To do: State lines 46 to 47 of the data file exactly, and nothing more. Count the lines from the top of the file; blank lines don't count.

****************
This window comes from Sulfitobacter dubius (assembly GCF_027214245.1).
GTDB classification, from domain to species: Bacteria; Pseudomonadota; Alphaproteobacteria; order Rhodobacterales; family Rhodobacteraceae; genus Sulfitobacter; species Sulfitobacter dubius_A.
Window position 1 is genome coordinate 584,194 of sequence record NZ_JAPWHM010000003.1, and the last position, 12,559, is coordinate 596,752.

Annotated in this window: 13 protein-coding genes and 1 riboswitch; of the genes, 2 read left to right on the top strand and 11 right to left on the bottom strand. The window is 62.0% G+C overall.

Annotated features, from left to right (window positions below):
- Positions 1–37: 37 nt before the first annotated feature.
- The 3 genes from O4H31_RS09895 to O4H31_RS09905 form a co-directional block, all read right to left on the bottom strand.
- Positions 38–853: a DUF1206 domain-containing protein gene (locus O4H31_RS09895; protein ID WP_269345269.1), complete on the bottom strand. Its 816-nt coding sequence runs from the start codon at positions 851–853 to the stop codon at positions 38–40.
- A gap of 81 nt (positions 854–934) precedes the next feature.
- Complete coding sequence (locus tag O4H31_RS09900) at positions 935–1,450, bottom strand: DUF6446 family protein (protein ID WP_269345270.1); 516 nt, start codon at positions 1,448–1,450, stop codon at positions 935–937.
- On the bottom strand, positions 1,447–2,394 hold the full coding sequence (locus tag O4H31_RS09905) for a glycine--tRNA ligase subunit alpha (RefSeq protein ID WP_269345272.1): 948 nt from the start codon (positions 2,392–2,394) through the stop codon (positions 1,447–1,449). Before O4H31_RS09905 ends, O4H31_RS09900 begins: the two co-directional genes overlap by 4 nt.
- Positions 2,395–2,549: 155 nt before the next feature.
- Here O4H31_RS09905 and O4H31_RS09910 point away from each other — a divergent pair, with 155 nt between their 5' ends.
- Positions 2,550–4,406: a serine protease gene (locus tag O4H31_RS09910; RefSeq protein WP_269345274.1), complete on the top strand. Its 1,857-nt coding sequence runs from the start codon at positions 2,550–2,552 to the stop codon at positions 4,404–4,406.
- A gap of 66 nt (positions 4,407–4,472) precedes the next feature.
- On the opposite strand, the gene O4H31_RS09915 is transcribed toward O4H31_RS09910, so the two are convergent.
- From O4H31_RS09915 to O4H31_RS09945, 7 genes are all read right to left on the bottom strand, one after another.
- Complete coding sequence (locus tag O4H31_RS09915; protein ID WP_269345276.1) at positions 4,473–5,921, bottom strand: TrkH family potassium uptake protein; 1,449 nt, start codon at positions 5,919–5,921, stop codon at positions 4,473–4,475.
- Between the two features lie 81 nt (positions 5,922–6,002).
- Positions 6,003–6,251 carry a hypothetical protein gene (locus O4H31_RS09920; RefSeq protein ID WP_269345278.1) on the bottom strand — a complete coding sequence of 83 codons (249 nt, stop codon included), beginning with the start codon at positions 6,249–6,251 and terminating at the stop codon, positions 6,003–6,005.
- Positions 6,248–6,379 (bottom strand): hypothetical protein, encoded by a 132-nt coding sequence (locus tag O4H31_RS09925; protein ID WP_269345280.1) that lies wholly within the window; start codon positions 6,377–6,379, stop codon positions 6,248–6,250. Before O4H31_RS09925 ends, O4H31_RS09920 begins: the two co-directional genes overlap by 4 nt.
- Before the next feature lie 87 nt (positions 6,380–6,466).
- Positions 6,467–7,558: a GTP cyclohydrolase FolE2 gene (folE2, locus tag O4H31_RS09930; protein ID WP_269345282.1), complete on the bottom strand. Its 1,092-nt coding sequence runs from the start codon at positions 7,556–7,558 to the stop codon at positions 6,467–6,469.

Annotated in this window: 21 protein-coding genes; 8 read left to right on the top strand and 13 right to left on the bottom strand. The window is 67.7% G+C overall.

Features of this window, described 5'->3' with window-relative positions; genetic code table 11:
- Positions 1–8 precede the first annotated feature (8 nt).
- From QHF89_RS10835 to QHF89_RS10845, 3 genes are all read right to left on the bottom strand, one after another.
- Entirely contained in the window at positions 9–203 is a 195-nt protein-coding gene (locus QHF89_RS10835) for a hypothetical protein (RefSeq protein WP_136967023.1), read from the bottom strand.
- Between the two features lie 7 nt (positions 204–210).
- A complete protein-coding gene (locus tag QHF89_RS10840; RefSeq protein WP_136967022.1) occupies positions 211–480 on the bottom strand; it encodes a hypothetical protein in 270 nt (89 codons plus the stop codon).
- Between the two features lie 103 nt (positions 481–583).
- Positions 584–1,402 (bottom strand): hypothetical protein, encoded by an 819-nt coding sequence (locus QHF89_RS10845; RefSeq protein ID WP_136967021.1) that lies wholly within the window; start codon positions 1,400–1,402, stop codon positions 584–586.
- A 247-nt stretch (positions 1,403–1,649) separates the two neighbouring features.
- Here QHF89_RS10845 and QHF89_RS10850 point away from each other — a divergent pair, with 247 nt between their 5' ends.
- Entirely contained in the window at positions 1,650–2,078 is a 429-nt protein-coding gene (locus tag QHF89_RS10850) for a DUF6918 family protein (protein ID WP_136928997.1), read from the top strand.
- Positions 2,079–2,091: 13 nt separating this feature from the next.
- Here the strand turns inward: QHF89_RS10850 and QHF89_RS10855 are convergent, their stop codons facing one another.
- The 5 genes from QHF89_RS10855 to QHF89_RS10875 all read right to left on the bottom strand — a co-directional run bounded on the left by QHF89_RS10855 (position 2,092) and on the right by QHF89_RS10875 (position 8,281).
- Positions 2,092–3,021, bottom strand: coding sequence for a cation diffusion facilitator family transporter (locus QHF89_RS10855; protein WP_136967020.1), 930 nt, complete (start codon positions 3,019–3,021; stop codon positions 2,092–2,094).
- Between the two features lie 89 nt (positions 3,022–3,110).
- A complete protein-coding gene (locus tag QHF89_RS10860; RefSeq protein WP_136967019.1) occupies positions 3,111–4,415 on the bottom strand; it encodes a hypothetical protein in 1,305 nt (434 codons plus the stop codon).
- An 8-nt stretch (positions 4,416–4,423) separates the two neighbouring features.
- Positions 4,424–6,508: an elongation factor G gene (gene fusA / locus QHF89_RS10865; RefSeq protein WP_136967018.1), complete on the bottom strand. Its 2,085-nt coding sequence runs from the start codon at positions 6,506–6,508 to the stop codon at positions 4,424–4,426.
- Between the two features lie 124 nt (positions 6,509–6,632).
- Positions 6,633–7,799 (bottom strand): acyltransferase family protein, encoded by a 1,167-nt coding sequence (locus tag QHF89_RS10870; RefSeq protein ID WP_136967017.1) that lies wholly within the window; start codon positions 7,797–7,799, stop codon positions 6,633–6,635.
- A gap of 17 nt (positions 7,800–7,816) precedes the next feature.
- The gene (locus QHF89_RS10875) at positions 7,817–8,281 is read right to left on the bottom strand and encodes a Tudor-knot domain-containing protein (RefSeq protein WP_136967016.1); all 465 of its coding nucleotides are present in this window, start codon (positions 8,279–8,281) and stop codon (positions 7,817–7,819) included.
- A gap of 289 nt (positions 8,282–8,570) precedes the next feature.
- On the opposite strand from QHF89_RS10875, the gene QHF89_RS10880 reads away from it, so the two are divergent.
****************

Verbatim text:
- A gap of 17 nt (positions 7,800–7,816) precedes the next feature.
- The gene (locus QHF89_RS10875) at positions 7,817–8,281 is read right to left on the bottom strand and encodes a Tudor-knot domain-containing protein (RefSeq protein WP_136967016.1); all 465 of its coding nucleotides are present in this window, start codon (positions 8,279–8,281) and stop codon (positions 7,817–7,819) included.